Few people take notice of scaffolding yet it is an essential piece of equipment when working on commercial buildings that extend several floors. For improvements projects like painting or remodeling exterior areas, scaffolding can be a safe and viable option. If you are a new construction contractor, who has just landed their first contract, buying scaffolding might be quite an expensive option considering the alternative of renting. This article reviews top tips that could be useful to new commercial building contractors when they plan to hire scaffolding.
Add-Ons -- Scaffolding works hand in hand with other safety-related products that help workers to operate safely in higher exterior surfaces of a building. Catch nets offer an added level of protection for falling projectiles such as tools. Such a net can also help hold a worker in case of accidental drops. Another safety product like the safety edge barrier secures the scaffolding from any movement when in use. All these additional products can be hired alongside the scaffolding. Look out for vendors who can offer a discount when you hire all these products at once.
Standards -- Before hiring scaffolding, make sure that the equipment conforms to Australian standards. Ask yourself these critical questions -- How are you planning to erect or disassemble scaffolding at the site? Are the manufacturers of the equipment certified? There are set standards for safe use of scaffolding at the workplace as prescribed by the Australian New Zealand Standard AS / NZS 1576 Scaffolding Standards. When hiring the equipment, ask the supplier if they will provide certified professionals to erect and dismantle the scaffolding. You might also hire your qualified installers to assemble the material. Both options may have some additional financial implications for your project. Whichever option you favor, ensure that there is compliance with all these standards to avoid injuries, deaths, and lawsuits.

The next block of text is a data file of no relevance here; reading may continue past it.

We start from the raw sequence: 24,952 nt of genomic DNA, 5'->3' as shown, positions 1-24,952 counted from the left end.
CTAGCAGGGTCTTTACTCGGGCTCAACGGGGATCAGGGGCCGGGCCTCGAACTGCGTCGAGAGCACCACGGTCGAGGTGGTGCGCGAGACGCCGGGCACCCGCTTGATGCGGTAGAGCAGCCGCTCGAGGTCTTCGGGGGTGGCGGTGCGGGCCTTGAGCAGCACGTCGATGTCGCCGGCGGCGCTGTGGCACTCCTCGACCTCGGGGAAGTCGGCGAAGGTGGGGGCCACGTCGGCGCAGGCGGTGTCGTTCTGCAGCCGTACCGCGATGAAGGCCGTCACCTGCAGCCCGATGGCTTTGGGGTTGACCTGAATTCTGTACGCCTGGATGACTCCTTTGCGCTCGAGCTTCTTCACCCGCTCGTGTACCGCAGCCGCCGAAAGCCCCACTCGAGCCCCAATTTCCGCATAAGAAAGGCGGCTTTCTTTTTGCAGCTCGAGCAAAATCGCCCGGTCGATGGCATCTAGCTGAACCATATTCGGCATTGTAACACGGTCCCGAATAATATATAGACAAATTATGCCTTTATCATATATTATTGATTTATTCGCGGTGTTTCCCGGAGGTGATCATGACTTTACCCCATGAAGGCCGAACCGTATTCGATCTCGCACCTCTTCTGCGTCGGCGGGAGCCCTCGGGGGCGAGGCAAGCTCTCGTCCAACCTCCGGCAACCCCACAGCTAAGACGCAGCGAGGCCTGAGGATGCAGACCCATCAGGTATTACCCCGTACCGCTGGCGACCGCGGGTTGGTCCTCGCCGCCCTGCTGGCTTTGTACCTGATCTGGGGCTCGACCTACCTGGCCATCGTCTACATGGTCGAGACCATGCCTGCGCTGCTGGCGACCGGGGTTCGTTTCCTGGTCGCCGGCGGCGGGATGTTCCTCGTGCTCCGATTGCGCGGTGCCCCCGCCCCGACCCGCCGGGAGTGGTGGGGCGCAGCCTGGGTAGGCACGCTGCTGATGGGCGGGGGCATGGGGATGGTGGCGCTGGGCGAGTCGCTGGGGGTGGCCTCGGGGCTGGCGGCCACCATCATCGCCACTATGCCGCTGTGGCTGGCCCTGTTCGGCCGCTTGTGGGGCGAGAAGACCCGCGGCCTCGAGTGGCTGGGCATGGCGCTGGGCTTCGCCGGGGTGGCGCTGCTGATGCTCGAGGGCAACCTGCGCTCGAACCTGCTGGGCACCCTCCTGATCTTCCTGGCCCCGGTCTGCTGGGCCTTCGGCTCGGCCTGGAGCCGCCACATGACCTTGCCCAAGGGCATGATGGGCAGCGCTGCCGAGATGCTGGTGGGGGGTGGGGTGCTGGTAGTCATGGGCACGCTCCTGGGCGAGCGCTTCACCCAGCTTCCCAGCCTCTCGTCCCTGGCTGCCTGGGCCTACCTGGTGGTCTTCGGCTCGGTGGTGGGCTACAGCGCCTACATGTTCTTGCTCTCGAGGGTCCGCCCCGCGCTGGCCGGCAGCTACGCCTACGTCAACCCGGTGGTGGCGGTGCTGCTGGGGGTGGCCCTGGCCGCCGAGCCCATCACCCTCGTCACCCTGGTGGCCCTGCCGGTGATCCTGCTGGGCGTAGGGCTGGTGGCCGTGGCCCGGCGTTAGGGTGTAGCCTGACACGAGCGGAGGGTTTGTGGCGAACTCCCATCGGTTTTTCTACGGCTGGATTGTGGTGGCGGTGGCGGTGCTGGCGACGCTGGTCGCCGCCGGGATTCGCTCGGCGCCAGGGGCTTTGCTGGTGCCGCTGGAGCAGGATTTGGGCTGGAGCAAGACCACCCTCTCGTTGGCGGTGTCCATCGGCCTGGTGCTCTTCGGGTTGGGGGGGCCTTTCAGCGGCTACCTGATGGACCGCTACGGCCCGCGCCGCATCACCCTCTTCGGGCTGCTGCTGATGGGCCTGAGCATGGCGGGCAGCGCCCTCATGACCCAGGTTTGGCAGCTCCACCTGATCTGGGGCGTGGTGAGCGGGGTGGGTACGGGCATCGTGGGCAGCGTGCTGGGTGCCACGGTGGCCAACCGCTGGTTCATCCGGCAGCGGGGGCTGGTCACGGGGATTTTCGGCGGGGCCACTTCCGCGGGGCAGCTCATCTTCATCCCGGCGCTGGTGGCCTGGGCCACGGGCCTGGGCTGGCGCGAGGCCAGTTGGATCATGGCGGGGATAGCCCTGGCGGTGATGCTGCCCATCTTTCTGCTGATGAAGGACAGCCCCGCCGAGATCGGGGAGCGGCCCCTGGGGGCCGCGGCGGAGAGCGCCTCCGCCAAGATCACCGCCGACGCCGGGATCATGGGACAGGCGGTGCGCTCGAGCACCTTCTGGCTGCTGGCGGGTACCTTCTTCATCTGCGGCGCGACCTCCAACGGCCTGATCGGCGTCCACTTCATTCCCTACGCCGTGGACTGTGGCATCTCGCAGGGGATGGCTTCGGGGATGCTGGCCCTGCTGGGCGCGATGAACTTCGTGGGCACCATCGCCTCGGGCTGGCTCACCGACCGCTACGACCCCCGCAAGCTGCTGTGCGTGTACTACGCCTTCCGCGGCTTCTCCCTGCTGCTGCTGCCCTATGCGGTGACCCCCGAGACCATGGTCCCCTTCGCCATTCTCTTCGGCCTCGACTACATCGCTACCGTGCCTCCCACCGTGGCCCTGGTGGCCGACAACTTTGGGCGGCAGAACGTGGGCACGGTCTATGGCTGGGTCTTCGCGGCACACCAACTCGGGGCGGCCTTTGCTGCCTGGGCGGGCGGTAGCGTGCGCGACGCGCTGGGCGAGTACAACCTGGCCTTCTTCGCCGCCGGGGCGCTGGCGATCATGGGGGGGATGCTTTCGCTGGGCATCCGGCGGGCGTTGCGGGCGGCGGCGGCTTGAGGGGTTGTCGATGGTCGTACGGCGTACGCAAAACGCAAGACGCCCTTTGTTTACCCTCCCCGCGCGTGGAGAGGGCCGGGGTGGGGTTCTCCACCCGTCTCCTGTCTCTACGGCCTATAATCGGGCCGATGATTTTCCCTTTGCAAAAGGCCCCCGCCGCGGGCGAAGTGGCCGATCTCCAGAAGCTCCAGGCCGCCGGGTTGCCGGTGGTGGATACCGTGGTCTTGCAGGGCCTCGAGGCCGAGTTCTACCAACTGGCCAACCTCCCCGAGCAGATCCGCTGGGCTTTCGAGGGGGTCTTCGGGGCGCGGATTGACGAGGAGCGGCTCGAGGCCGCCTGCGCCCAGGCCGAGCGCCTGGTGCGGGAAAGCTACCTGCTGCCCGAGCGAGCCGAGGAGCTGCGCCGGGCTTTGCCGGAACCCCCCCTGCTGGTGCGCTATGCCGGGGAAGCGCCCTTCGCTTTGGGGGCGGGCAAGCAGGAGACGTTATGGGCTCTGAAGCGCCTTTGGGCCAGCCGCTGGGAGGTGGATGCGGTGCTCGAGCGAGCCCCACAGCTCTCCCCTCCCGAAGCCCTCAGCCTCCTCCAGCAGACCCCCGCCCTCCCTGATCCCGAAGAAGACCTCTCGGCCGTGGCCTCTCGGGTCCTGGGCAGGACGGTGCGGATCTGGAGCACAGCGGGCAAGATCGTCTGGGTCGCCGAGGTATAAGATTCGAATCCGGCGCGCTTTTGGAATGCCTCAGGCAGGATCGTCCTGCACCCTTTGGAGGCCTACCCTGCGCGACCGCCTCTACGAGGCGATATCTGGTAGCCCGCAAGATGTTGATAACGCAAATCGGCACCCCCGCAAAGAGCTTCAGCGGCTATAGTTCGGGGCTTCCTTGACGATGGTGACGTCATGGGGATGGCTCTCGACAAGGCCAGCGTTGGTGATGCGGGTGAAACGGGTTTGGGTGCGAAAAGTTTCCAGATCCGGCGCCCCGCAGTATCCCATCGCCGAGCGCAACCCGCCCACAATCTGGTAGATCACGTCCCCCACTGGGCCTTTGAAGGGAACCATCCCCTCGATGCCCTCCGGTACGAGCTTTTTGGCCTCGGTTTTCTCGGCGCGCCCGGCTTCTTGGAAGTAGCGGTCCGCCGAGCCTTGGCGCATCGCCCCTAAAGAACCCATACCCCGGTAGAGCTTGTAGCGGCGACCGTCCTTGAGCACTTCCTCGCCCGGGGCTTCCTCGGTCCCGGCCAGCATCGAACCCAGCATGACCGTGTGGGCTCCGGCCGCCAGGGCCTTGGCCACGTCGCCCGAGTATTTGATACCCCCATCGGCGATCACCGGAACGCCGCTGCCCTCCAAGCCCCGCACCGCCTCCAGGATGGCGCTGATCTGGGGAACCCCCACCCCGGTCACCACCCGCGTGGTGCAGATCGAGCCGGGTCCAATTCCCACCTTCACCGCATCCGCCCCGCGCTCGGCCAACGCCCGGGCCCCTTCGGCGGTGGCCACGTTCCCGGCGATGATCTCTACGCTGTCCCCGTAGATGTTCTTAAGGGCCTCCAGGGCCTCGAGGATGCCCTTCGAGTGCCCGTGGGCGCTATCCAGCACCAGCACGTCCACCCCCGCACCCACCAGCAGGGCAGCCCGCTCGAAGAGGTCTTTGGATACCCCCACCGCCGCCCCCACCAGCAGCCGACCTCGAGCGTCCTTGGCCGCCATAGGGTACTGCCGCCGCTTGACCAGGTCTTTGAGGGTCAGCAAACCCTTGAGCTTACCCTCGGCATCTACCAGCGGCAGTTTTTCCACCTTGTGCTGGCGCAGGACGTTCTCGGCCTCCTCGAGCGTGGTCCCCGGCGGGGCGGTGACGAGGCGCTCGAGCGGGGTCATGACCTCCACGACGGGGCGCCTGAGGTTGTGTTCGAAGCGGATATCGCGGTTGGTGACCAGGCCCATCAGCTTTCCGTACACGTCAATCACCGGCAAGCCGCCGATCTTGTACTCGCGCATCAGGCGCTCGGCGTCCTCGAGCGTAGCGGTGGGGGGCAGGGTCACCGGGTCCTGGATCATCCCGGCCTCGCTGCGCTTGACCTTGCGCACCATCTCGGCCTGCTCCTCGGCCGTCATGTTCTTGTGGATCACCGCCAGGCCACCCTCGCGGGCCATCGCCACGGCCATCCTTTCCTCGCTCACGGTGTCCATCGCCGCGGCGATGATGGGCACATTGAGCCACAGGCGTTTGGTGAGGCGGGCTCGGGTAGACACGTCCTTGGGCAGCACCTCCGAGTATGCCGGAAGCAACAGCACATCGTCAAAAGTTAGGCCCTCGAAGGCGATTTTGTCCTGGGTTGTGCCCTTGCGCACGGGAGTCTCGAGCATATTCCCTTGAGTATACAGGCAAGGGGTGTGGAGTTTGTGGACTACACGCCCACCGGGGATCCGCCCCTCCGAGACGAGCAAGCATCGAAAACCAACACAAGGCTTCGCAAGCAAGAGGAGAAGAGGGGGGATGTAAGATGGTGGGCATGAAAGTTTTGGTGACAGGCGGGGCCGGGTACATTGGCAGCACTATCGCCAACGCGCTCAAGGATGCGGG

Working Height of Scaffolding -- The height of the scaffolding platform coupled with the height of the worker is referred to as the working height. The height enables the employee to operate comfortably without straining. Overstretching can lead to physical exertion, which might be a potential safety hazard in a work site. Therefore, when hiring scaffolding, especially the freestanding or mobile design, keep in mind this working height.
Scaffolding Insurance -- With technological and engineering design improvements, scaffolding has adhered to quality checks that make the equipment comparatively safe for use in commercial buildings. However, scaffolding cannot be free from any risk associated with working in high areas. The scaffolding can damage property that belongs to your client or that of third parties. Also, there is a risk of personal injury to the workers or people at the site. To avoid any liability, consider taking an insurance cover against property damage, injury or even death. You protect not only goods and people, but also the reputation of your business.